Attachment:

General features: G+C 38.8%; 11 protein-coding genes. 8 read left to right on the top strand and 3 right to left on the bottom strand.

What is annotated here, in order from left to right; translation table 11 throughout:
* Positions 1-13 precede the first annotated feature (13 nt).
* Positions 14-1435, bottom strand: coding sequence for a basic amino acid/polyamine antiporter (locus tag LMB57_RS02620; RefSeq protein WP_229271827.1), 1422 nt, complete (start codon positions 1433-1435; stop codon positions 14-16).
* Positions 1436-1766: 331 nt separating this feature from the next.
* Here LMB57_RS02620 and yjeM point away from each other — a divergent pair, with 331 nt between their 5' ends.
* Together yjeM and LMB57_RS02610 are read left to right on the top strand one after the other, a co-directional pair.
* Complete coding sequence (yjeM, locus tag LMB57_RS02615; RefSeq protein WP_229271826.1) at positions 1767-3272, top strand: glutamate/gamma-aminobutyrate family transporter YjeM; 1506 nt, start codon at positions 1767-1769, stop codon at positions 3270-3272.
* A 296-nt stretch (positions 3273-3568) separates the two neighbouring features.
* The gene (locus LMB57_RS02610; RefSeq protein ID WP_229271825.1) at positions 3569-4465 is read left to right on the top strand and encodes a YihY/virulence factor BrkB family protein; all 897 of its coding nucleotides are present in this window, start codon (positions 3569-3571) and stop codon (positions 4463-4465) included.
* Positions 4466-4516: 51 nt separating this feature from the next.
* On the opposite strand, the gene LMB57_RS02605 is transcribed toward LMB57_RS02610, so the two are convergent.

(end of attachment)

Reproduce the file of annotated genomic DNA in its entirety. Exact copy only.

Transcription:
General features: G+C 38.8%; 11 protein-coding genes. 8 read left to right on the top strand and 3 right to left on the bottom strand.

What is annotated here, in order from left to right; translation table 11 throughout:
* Positions 1-13 precede the first annotated feature (13 nt).
* Positions 14-1435, bottom strand: coding sequence for a basic amino acid/polyamine antiporter (locus tag LMB57_RS02620; RefSeq protein WP_229271827.1), 1422 nt, complete (start codon positions 1433-1435; stop codon positions 14-16).
* Positions 1436-1766: 331 nt separating this feature from the next.
* Here LMB57_RS02620 and yjeM point away from each other — a divergent pair, with 331 nt between their 5' ends.
* Together yjeM and LMB57_RS02610 are read left to right on the top strand one after the other, a co-directional pair.
* Complete coding sequence (yjeM, locus tag LMB57_RS02615; RefSeq protein WP_229271826.1) at positions 1767-3272, top strand: glutamate/gamma-aminobutyrate family transporter YjeM; 1506 nt, start codon at positions 1767-1769, stop codon at positions 3270-3272.
* A 296-nt stretch (positions 3273-3568) separates the two neighbouring features.
* The gene (locus LMB57_RS02610; RefSeq protein ID WP_229271825.1) at positions 3569-4465 is read left to right on the top strand and encodes a YihY/virulence factor BrkB family protein; all 897 of its coding nucleotides are present in this window, start codon (positions 3569-3571) and stop codon (positions 4463-4465) included.
* Positions 4466-4516: 51 nt separating this feature from the next.
* On the opposite strand, the gene LMB57_RS02605 is transcribed toward LMB57_RS02610, so the two are convergent.